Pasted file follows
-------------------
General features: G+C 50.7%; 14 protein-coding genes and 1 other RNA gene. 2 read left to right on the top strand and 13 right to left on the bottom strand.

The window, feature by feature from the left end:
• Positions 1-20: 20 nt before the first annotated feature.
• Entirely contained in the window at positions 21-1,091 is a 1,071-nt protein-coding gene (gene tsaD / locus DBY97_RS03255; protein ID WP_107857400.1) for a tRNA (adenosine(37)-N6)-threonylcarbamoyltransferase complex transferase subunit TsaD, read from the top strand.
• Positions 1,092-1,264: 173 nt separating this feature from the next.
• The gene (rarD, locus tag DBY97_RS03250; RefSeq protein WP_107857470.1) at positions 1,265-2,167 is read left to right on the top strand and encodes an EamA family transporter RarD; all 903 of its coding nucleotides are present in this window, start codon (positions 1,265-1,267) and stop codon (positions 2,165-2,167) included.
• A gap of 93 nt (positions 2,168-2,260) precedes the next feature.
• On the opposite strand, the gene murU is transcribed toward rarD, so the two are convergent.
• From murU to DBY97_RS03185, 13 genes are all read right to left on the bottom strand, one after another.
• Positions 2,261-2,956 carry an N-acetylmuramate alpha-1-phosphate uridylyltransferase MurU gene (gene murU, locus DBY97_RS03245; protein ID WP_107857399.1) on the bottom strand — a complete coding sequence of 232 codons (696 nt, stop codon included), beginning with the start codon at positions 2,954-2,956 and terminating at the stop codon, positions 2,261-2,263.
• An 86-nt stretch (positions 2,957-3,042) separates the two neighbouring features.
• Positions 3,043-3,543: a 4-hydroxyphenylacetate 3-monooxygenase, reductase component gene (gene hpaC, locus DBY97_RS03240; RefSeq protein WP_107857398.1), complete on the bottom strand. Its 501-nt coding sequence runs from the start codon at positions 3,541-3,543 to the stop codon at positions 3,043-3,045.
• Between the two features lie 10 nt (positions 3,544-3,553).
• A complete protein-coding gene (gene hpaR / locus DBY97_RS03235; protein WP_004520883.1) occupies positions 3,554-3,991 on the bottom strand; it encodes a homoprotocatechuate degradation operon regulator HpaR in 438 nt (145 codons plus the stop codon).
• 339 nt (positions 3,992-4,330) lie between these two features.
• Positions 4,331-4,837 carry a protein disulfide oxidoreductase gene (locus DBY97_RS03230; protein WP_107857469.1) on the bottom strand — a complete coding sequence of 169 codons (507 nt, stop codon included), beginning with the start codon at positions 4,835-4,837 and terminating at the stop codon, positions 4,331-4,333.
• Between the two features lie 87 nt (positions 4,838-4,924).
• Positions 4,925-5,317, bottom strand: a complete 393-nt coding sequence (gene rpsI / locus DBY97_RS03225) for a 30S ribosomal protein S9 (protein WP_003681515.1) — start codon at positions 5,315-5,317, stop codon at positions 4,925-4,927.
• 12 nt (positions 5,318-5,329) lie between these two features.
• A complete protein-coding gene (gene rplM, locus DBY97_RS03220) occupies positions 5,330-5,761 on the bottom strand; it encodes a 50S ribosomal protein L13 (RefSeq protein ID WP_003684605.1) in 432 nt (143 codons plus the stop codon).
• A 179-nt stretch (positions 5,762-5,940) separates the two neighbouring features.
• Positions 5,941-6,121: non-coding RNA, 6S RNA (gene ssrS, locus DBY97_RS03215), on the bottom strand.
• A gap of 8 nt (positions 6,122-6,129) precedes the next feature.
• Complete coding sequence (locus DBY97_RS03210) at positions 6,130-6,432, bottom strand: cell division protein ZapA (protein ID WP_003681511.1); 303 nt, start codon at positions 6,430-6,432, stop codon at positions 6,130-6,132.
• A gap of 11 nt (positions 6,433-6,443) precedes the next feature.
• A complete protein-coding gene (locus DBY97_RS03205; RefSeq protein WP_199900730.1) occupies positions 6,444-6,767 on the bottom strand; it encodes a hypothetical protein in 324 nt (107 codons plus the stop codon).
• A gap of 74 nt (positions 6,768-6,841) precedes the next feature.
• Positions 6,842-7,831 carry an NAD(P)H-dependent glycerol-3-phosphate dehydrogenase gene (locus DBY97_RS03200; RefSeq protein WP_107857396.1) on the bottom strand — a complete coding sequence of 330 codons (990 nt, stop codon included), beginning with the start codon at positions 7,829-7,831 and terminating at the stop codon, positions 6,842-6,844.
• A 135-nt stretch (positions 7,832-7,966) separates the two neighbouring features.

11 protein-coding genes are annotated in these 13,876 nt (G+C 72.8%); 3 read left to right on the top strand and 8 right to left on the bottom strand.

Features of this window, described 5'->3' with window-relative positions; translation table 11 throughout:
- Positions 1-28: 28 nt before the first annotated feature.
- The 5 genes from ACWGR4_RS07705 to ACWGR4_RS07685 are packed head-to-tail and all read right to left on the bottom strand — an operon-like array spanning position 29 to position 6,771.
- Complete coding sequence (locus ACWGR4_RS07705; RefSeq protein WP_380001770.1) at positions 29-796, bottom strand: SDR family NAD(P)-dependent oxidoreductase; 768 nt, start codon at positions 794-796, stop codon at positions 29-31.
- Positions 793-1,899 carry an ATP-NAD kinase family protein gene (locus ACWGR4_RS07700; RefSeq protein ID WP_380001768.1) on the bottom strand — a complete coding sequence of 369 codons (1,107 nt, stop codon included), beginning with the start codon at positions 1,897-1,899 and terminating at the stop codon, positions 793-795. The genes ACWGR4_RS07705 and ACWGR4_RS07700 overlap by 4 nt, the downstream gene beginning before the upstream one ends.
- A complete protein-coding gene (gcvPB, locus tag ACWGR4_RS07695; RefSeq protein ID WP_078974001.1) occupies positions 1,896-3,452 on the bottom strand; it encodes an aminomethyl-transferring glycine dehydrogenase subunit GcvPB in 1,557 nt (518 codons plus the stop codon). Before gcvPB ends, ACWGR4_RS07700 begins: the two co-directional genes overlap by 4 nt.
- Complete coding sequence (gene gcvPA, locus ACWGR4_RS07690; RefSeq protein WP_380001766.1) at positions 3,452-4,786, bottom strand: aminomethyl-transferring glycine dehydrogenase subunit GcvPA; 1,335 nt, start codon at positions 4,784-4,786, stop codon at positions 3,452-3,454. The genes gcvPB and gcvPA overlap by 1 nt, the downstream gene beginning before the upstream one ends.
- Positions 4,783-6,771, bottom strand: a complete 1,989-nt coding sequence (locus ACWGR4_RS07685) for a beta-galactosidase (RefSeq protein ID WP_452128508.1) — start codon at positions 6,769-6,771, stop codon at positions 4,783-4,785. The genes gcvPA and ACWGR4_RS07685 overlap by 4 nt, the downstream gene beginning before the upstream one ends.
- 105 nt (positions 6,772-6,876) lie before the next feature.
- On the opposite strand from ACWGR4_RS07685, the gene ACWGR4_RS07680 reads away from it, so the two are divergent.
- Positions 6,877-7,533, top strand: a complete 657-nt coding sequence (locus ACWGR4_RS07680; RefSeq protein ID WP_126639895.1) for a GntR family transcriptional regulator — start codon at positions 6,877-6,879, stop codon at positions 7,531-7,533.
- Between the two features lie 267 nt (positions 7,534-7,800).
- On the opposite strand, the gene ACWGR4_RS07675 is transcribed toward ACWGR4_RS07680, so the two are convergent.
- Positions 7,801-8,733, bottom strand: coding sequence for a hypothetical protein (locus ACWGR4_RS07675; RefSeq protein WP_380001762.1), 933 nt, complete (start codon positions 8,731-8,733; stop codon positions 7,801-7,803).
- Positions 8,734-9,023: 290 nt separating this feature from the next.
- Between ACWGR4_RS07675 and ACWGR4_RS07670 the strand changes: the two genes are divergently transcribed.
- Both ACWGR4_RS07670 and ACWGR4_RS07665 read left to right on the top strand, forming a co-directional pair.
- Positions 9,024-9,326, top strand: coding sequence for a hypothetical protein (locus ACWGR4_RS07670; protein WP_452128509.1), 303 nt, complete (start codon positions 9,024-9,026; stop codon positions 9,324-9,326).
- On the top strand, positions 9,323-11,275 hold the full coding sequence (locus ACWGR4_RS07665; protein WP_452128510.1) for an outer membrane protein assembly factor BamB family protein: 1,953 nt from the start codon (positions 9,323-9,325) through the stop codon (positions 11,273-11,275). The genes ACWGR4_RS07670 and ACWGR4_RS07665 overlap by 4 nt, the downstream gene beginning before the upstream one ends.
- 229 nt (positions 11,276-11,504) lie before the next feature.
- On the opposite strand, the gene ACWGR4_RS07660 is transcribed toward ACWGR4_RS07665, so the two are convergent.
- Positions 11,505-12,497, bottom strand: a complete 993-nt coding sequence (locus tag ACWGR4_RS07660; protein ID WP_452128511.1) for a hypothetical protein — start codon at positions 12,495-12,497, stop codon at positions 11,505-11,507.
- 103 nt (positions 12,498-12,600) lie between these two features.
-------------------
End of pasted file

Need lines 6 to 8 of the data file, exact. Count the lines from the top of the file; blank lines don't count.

• The gene (rarD, locus tag DBY97_RS03250; RefSeq protein WP_107857470.1) at positions 1,265-2,167 is read left to right on the top strand and encodes an EamA family transporter RarD; all 903 of its coding nucleotides are present in this window, start codon (positions 1,265-1,267) and stop codon (positions 2,165-2,167) included.
• A gap of 93 nt (positions 2,168-2,260) precedes the next feature.
• On the opposite strand, the gene murU is transcribed toward rarD, so the two are convergent.